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After Putin: How Russia Might Rethink Its Alliance With China

A post-Putin Russian leader will have an opportunity to re-evaluate the costs and benefits of close ties with Beijing.

China russia allies xi putin
Russian President Vladimir Putin and Chinese President Xi Jinping meet on July 26, 2018. (Image Credit: Russian Presidency)

For more than three decades, Moscow and Beijing have been incrementally strengthening their partnership. The growing number of potentially conflicting interests, for instance over investment and exploration in the Arctic, have not slowed down cooperation.

Despite Russia becoming China’s “junior partner” over the last decade as Beijing’s economic and global strength has grown, their relationship remains strong. Pushing back against U.S. power is a continual driver for both nations.

But if Russian President Vladimir Putin was no longer in a leadership role would the relationship unravel? A change of leadership in Moscow is likely to complicate Russian-Chinese cooperation, but not due to ideological shifts in Russian politics or geopolitical realignments on the global scene.

The prospects for Russia’s democratization or improvement in relations with the West are the bleakest in the last two decades. It is Russian domestic politics that is most likely to play a significant role in affecting the direction of the future relationship of the two countries.

Any change in the Kremlin is likely to upset a delicate balance in Russia’s political and economic ecosystem and would lead to a new round of internal struggles for influence and resources.

While deepening cooperation with Beijing, Moscow has signed a number of agreements, which were sub-optimal from the perspective of the Russian state but which strengthened the positions of Putin’s allies and associates.

In return, they created a powerful pro-Chinese lobby in the corridors of the Kremlin. Without Putin’s patronage, these business empires could be targeted by those surrounding a new leader, if they wanted to move into having more diverse business partners abroad.

What’s more, those Russians who have supported ever-closer cooperation with China cannot be taken for granted. If China decided to employ wolf-warrior diplomacy (a confrontational technique that pushes back against criticism of the Beijing government) in Russia it could alienate those who were previously allies.

Some Russian scholars warned of this even before the war in Ukraine. An escalation of Chinese cyber, industrial, and traditional espionage practices — a temptation that may be irresistible for a stronger partner — would push Russian intelligence services to crack down on Chinese technology with possible surveillance capabilities.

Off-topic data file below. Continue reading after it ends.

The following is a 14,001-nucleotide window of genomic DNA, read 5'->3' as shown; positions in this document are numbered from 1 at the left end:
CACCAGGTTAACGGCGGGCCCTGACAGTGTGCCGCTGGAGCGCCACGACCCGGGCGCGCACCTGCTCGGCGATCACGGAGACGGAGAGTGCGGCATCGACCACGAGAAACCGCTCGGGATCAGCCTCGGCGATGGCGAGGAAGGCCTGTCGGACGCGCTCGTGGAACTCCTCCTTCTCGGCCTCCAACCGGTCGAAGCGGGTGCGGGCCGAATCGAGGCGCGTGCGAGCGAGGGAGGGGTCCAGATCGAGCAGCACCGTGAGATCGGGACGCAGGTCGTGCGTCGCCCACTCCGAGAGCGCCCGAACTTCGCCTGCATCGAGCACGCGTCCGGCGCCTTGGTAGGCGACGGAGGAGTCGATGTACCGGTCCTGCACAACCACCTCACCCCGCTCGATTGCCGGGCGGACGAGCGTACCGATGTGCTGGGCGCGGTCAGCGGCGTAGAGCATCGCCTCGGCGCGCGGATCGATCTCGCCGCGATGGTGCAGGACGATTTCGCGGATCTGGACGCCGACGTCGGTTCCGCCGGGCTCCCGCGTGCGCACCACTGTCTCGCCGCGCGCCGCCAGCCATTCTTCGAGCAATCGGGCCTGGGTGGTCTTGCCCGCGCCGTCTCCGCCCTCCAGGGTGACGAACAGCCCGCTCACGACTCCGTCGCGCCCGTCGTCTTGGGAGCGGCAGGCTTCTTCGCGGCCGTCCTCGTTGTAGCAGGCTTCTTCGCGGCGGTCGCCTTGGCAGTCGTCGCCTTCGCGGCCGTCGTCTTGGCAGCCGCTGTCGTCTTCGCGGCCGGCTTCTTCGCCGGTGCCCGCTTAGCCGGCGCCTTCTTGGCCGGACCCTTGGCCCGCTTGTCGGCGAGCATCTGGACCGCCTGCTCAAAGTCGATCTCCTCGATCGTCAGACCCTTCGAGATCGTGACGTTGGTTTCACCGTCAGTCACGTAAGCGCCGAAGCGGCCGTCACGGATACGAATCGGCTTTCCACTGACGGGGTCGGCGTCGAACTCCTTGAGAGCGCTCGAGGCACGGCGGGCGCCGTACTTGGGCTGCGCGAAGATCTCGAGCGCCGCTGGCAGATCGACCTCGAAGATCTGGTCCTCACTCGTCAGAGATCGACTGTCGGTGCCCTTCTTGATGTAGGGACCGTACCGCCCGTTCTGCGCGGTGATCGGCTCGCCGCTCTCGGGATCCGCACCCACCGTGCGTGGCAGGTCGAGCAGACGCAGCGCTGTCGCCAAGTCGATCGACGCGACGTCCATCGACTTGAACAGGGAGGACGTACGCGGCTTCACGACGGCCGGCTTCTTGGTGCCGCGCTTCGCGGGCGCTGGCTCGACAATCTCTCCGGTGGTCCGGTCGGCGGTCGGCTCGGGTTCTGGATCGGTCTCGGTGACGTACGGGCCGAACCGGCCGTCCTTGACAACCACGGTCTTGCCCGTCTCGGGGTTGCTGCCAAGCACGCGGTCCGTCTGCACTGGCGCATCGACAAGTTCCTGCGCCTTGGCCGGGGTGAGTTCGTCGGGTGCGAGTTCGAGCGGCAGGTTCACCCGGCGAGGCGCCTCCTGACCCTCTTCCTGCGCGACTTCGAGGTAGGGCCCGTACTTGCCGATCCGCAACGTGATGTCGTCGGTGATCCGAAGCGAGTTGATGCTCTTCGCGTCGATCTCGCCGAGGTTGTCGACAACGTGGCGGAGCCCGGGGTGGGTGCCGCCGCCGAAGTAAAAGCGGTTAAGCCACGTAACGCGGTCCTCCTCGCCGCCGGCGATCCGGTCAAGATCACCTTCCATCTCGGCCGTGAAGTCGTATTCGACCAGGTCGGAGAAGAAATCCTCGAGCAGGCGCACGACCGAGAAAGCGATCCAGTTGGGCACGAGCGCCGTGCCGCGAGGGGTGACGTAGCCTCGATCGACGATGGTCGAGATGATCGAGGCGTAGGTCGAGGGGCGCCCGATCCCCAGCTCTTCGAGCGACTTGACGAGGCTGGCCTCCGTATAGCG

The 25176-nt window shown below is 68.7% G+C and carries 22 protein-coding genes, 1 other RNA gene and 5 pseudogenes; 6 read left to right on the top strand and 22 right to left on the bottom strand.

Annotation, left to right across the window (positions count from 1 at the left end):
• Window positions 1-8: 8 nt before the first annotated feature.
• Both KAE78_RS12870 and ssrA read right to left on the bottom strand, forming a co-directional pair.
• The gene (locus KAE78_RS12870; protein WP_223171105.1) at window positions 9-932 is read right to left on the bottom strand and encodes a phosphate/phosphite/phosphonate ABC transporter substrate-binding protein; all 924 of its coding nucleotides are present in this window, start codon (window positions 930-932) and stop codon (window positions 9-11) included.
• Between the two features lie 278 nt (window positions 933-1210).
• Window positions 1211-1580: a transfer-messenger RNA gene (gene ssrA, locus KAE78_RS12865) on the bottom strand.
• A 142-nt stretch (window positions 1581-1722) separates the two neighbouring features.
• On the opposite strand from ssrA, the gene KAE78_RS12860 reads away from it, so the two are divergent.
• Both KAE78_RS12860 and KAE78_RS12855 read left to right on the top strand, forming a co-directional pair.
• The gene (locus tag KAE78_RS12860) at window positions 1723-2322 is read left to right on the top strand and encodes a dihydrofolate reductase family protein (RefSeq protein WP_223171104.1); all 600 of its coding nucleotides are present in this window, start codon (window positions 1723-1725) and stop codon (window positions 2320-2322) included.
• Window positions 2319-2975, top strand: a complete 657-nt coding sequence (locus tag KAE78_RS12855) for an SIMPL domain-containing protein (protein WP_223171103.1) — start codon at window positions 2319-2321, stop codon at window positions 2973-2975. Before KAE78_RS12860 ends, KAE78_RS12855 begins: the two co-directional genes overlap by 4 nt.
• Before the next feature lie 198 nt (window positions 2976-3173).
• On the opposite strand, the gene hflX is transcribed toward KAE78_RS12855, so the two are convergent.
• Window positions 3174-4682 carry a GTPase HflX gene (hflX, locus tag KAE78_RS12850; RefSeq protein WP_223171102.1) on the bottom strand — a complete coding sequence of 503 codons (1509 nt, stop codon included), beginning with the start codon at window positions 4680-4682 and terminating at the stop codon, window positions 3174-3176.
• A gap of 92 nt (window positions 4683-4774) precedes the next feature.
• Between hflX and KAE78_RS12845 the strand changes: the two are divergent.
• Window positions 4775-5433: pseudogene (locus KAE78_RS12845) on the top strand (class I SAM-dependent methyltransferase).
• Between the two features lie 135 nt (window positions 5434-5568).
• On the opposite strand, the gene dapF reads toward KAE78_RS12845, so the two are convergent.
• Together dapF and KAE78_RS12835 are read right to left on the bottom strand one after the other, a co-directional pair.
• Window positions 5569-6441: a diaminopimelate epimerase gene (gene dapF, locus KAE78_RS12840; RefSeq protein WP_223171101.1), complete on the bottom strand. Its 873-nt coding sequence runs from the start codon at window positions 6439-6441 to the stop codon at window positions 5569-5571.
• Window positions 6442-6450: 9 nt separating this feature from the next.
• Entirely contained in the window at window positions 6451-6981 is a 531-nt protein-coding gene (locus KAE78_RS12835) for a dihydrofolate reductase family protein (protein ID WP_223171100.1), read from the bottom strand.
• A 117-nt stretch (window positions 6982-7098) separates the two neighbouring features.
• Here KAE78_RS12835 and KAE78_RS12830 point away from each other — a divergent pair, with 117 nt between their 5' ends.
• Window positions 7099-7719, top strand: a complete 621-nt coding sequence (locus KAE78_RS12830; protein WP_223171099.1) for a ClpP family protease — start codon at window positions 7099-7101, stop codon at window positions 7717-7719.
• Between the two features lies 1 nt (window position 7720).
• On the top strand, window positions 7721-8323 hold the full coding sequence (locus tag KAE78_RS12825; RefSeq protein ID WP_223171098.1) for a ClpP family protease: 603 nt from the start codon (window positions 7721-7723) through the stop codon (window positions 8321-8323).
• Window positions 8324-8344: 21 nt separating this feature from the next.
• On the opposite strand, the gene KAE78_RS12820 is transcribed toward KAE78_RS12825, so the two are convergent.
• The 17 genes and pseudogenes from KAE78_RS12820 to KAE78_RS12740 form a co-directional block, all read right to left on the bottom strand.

A new leader would have an opportunity to reassess the degree of Russia’s dependence on China and the broader context of Russian policy in Asia. It is worth remembering that already in the mid-2000s, Russia was trying to make a “turn to the east,” not a turn to China.

Russia’s Asian policy was to be balanced and diversified, focused on cooperation with China, Japan, Korean states, and south-east Asian countries. Oil and gas pipelines were meant to serve Asian customers, not just China.

Meanwhile, China has been buying the lion’s share of the oil sent to Russia’s Asian terminal in Kozmino. The Power of Siberia gas pipeline and its potential second branch go only to China and thus make it impossible for Russia to start exporting gas directly to other customers such as South Korea.

The participation of Russian aircraft and ships in joint patrols around Japan is beneficial to Beijing, but it limits Moscow’s room for maneuver to forge other Asian allies and makes it dependent on Chinese policy.

Domestic Opinion

Domestic politics in Russia has created favorable conditions for close cooperation with China. But regime survival considerations affect the Kremlin’s assessment of China’s growing power and lead it to neglect the growing asymmetry in relations with Beijing.

The Russian elite does not see China as a threat to the security and survival of the regime. Therefore, it is easier for Moscow to interpret China’s rise to a superpower as friendly and to accept its growing global role, even if it makes Russia a less significant partner.

The financial and political benefits gained from the partnership by individual members of the Russian elite have been another driver for the relationship with Beijing. Not everyone is as enthusiastic about cooperation as Igor Sechin, head of state-owned oil firm Rosneft, for whom China is the most important partner.

However, even those companies that compete with their Chinese counterparts, such as Russia’s state nuclear energy corporation Rosatom, still benefit from having a presence on the Chinese market.

Without a doubt, a new Russian leader’s hands would be tied to a large extent. Oil and gas pipelines leading to China connect Russian companies with this market and cannot be replaced easily. The selective support offered by China has consolidated the pro-Beijing orientation of the key players in Russia.

Even before the war in Ukraine, Beijing helped some companies circumvent the barriers from Western sanctions by offering prepayments for oil deliveries or providing loans. A large part of the Russian elite sees China as the only partner against the West.

Nevertheless, any new leader will have an opportunity to re-evaluate the costs and benefits of close ties with Beijing, and it will be in their interest to do so, if it can strengthen its hand.

This article is republished from The Conversation under a Creative Commons license. Read the original article.

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Written By

Marcin Kaczmarski is a lecturer in security studies at the University of Glasgow.

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